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Consumers educated about frozen food merits during gala festival held at Taiwan University.

Consumers Educated About Frozen Food Merits During Gala Festival Held at Taiwan University

November was Frozen Food Month in Taiwan, as the island's allied trade associations joined forces to promote their products. The 18th -- as in 18 [degrees] Celsius -- was designated as Frozen Food Day. Most eventful, it proved to be the high point of a well orchestrated media campaign.

Quick Frozen Foods International attended a gala outdoor festival held at Taiwan University in Taipei. Promoters, who sold 3,300 tickets in advance of the gathering, estimated that around 10,000 people attended in all. Within three hours of the grand opening adults and children were milling about the many booths, tasting food samples in the process. By mid-afternoon it became a little tricky to move around as queues stretched before all the exhibitions and the fest swelled beyond expectations.

"We set up one organization to promote frozen foods," said Yung-Ming Shen, managing director of the Chinese Frozen Food Institute. "Financing equivalent to US$ 800,000 came from the government and from Chinese Agricultural Standard (CAS) factories."

The CAS was recently established to improve conditions within the industry. Four categories were created: prepared food, juice, pork and rice. All links within the industrial chain may apply for the CAS seal of approval. To obtain such recognition, evidence must be provided showing that equipment, products, environment and selling points meet specifications. CAS inspectors conduct spot checks at markets, factories and raw material sources.

"The frozen food industry has developed rapidly," said Yuang-Sing Chang of the Council of Agriculture. "The whole country has become industrialized at a rapid rate. People don't find enough time to prepare traditional Chinese food. It's necessary to provide processed foods of quality. Up to now, 24 companies have met CAS standards. We export a great deal to Japan and have also obtained the JAS mark of certification from their Ministry of Agriculture."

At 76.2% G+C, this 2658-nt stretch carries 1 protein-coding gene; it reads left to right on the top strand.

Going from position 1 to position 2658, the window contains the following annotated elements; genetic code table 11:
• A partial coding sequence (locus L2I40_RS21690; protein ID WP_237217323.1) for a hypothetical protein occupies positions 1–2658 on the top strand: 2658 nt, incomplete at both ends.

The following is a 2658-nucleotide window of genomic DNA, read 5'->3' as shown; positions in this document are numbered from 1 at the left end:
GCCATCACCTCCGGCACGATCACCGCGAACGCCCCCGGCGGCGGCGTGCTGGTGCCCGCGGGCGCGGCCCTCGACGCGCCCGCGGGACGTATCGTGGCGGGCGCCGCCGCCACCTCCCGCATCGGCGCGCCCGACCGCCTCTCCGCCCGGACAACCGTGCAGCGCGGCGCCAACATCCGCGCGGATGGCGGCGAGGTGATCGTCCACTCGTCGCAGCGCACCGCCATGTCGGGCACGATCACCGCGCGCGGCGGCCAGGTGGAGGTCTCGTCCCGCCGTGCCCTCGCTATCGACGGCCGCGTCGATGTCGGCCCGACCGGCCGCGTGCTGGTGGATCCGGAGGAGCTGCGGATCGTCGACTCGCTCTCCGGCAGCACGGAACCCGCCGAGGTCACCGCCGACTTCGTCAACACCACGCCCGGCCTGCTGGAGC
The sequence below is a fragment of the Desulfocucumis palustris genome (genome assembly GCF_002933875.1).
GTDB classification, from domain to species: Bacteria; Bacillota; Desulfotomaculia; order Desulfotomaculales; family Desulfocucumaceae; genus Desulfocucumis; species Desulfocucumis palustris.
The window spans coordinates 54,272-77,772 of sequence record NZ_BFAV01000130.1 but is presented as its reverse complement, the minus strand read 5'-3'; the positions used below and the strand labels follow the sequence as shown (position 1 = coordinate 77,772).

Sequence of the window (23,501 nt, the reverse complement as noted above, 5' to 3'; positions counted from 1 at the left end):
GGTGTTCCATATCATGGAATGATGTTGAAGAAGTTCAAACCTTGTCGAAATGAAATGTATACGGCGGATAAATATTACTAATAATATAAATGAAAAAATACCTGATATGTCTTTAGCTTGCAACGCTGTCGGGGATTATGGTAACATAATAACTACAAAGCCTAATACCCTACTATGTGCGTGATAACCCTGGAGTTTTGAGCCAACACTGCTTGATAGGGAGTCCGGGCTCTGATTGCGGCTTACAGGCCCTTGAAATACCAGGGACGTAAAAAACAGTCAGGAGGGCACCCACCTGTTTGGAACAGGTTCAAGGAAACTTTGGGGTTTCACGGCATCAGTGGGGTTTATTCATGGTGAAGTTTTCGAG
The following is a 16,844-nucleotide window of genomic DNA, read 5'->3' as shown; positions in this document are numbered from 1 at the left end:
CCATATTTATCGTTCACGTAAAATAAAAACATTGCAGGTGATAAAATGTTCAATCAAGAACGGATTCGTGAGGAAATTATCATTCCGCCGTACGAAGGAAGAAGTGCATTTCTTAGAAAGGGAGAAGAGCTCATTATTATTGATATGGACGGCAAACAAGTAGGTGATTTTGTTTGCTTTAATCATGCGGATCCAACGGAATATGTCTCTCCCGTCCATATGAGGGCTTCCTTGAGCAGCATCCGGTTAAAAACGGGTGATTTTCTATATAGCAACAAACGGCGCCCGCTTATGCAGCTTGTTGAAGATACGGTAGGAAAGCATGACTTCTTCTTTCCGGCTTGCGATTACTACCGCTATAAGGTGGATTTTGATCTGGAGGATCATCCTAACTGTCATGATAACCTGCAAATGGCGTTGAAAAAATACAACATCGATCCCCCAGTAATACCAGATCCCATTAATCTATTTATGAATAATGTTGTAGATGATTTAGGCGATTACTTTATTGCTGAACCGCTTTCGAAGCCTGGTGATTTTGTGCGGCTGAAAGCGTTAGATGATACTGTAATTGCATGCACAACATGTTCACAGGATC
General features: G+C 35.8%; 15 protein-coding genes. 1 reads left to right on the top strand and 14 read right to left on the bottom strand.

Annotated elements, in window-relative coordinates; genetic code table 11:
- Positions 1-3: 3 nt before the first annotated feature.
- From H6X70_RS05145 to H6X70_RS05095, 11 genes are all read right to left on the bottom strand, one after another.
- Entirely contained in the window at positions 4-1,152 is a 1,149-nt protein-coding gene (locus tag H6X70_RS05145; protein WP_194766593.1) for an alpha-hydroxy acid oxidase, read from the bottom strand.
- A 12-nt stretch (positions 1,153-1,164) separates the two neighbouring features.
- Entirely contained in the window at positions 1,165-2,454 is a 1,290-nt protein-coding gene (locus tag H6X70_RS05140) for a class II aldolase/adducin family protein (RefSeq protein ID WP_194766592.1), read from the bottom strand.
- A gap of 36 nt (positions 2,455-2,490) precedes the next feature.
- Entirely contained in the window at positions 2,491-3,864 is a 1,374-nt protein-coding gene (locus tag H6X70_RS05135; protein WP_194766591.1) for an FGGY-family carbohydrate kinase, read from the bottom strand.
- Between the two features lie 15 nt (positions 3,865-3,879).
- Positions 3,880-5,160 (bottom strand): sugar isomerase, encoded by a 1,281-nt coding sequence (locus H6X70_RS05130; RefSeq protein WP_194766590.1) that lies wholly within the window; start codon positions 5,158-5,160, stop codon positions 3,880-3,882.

Indeed, Japan is the leading market for Taiwan's frozen food exports, purchasing about $1.15 billion worth annually.

Ticket holders at the Taipei festival were given a coupon designed to be stamped at each exhibitor's stand. Those presenting fully stamped coupons were given a bag of frozen products for their effort. For the children's amusement, a life-size labyrinth was constructed. Youngsters and playful parents wandered through the maze until they found the point where premiums were distributed.

Consumer awareness was a major theme during the event. "A decade ago Chinese people did not really trust frozen food, but now it has become an integral part of nearly every household," said Ben C.I. Wang, who heads the Prepared Frozen Food Institute. The government and frozen food groups have an extensive program under way to educate consumers and broaden their awareness, he added.

"Every year we hold a different kind of activity," said Yung-Ming Shen. "We want the consumer to recognize how many choices there are. Our work extends into foodservice and institutions as well. Seventy percent of finances come from member factories. Three years ago we began the CAS campaign. After joining, companies have realized average sales increases of 30%."

Judging by the Nov. 18 turnout, Frozen Food Month 1991 had great impact on customers. Since the industry and the concept of frozen food is still in its early years in Taiwan, sales are expected to continue to grow substantially for a long time to come.

From Catfish to Swordfish, Gallant Ocean Has it All

Gallant Ocean International is a Kaohsiung, Taiwan-based company engaged in seafood import/wholesaling and export. "We specialize in supplying cultured species such as milkfish and catfish, as well as sea-caught fish to prime customers in the USA, Saudi Arabia and Australia," said Gary Ho, president. "This demands a great deal of marketing input and big capital, which we have."

Much of Gallant's production goes to the foodservice sector and to further-processing factories. The processing end has grown recently as the infrastructure of the whole food industry gears toward increasing output of value-added products. Ten major packers have gone into prepared foods in recent years.

Some of Gallant's imports come via third countries. Indian pomfret is brought in through Singapore, for instance. Ho sees depressed exports in the future, as pollution and diminished resources cut into raw material supplies. Gallant bought 10,000 metric tons of halibut from northern Europe last year, and 2,000 tons of lobster from Australia. The company will focus on imported seafoods to supply restaurants and processors -- the two increasingly important areas of profitability.

PHOTO : Officials and organizers of the Taipei Frozen Food Festival are all smiles as attendance exceeded their expectations.

PHOTO : For those who do not read Chinese, this banner heralds the Frozen Food Day Festival held in Taipei on Nov. 18.

PHOTO : More than 10,000 people crowded the grounds of Taiwan University to sample products offered by the island's diversified frozen food industry.
COPYRIGHT 1992 E.W. Williams Publications, Inc.
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Publication:Quick Frozen Foods International
Date:Jan 1, 1992
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